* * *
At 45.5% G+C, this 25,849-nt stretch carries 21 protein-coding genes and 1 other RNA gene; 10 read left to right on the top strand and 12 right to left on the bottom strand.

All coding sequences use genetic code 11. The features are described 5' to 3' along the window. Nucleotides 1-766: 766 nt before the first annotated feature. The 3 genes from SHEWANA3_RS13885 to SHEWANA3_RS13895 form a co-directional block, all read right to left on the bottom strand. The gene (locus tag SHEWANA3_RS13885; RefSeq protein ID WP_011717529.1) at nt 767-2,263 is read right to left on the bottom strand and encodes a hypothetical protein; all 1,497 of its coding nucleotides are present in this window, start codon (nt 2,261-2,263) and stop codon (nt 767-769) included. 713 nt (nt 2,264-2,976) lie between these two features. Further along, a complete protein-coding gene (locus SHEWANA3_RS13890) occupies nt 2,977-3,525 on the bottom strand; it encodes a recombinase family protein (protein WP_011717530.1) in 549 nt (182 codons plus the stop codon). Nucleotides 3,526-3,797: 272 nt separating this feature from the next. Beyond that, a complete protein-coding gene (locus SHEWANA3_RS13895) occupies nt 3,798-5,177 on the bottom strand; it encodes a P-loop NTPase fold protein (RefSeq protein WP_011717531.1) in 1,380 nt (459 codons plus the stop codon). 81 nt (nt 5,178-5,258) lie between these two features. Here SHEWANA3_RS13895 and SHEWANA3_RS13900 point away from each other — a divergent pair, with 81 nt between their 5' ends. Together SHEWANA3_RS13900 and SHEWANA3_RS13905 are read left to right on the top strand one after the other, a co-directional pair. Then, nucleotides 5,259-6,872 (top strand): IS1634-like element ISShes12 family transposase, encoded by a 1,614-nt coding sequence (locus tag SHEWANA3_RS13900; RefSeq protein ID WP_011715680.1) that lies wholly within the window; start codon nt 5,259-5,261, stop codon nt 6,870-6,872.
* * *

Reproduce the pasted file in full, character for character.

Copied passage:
At 45.5% G+C, this 25,849-nt stretch carries 21 protein-coding genes and 1 other RNA gene; 10 read left to right on the top strand and 12 right to left on the bottom strand.

All coding sequences use genetic code 11. The features are described 5' to 3' along the window. Nucleotides 1-766: 766 nt before the first annotated feature. The 3 genes from SHEWANA3_RS13885 to SHEWANA3_RS13895 form a co-directional block, all read right to left on the bottom strand. The gene (locus tag SHEWANA3_RS13885; RefSeq protein ID WP_011717529.1) at nt 767-2,263 is read right to left on the bottom strand and encodes a hypothetical protein; all 1,497 of its coding nucleotides are present in this window, start codon (nt 2,261-2,263) and stop codon (nt 767-769) included. 713 nt (nt 2,264-2,976) lie between these two features. Further along, a complete protein-coding gene (locus SHEWANA3_RS13890) occupies nt 2,977-3,525 on the bottom strand; it encodes a recombinase family protein (protein WP_011717530.1) in 549 nt (182 codons plus the stop codon). Nucleotides 3,526-3,797: 272 nt separating this feature from the next. Beyond that, a complete protein-coding gene (locus SHEWANA3_RS13895) occupies nt 3,798-5,177 on the bottom strand; it encodes a P-loop NTPase fold protein (RefSeq protein WP_011717531.1) in 1,380 nt (459 codons plus the stop codon). 81 nt (nt 5,178-5,258) lie between these two features. Here SHEWANA3_RS13895 and SHEWANA3_RS13900 point away from each other — a divergent pair, with 81 nt between their 5' ends. Together SHEWANA3_RS13900 and SHEWANA3_RS13905 are read left to right on the top strand one after the other, a co-directional pair. Then, nucleotides 5,259-6,872 (top strand): IS1634-like element ISShes12 family transposase, encoded by a 1,614-nt coding sequence (locus tag SHEWANA3_RS13900; RefSeq protein ID WP_011715680.1) that lies wholly within the window; start codon nt 5,259-5,261, stop codon nt 6,870-6,872.